Recent changes to federal mandates have provided increased transparency to provider and payer price data, empowering care managers to guide more informed cost-of-care decisions. Increased virtual and home-based care has provided care managers with additional opportunities to lead care coordination efforts, steering members toward more convenient, higher quality, and lower-cost of care options.
Care managers increasingly have improved options to leverage data and AI enhanced tools, such as AI enabled risk stratification and patient engagement to reduce administrative costs and improve member outcomes.
Care managers are also integrating more into local communities to better understand how resources can meet member needs and improve health outcomes in targeted populations. Care managers will need to work more closely with providers to gather and address social determinants of health (SDoH) needs via various screening tools, including screening patients for non-clinical risk factors during their primary care visits or inpatient admissions.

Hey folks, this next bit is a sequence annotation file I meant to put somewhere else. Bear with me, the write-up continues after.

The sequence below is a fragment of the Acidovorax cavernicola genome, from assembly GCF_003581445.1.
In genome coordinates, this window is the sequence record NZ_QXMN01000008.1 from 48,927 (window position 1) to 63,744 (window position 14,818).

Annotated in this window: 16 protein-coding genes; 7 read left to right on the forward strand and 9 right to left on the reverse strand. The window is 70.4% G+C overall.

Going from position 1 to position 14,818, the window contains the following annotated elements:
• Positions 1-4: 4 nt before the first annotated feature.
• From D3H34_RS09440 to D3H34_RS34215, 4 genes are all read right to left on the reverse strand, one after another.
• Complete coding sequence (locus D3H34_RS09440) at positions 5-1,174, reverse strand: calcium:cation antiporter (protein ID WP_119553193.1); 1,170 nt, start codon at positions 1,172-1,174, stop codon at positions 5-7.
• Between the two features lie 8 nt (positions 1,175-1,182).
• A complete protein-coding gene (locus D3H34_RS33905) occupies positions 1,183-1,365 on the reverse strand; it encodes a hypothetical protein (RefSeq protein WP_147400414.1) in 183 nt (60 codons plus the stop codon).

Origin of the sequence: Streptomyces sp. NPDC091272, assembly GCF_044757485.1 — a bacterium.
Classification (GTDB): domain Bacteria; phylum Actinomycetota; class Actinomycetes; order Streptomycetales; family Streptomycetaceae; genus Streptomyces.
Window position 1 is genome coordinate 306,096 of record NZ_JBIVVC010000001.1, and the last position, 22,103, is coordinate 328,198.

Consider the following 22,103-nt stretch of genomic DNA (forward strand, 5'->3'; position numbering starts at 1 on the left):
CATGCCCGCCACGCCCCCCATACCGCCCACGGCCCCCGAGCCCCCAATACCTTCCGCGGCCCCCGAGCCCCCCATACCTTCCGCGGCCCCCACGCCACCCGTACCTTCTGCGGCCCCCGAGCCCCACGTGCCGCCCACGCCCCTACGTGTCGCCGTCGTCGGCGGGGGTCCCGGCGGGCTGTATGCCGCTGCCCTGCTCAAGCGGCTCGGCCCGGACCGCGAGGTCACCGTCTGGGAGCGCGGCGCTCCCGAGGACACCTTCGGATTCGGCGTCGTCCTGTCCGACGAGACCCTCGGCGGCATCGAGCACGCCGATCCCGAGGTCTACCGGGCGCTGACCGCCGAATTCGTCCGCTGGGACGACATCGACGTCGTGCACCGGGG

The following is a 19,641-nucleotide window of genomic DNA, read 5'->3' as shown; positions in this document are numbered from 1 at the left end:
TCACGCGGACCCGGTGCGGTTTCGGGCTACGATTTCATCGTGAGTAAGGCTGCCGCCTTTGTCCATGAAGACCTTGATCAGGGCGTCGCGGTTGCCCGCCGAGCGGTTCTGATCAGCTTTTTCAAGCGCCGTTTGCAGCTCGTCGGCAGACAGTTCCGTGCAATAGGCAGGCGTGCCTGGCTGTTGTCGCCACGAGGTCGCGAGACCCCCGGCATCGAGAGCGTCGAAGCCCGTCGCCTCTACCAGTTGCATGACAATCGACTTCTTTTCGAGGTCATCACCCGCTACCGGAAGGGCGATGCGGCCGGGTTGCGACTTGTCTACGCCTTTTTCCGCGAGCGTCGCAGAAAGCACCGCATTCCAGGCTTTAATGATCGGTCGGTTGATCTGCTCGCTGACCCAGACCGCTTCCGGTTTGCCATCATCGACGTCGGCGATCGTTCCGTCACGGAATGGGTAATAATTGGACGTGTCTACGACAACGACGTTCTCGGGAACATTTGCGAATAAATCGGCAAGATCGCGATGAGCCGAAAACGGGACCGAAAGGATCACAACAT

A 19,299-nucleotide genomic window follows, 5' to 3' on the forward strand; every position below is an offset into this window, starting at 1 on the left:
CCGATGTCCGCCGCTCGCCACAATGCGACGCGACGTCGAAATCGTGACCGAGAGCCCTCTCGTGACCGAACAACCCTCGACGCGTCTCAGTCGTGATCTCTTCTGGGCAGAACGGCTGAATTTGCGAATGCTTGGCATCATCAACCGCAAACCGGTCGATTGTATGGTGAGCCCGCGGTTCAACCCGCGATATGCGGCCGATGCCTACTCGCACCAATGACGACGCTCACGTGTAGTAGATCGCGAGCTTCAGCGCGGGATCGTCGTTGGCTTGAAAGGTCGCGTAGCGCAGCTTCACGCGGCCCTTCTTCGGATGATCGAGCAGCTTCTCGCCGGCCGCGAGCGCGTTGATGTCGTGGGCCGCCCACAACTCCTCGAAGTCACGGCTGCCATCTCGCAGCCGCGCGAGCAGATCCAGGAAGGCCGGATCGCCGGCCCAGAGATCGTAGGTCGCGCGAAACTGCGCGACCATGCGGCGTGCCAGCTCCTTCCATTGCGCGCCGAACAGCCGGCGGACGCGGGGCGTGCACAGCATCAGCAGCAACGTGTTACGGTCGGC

Payers have started to increase their investments in technology and partnerships with local community resources to enable care managers to meet members where they are and by means of communication that they are most comfortable with.
1. Price Transparency
At the beginning of 2022, the Transparency in Coverage rule enacted by the Centers for Medicare and Medicaid Services took effect. Payers and providers must now disclose detailed pricing information to the public around negotiated rates, out-of-network billed charges, and prescription drug prices. Later in 2024, care prices will become more accessible with a self-service tool and shoppable services list requirements.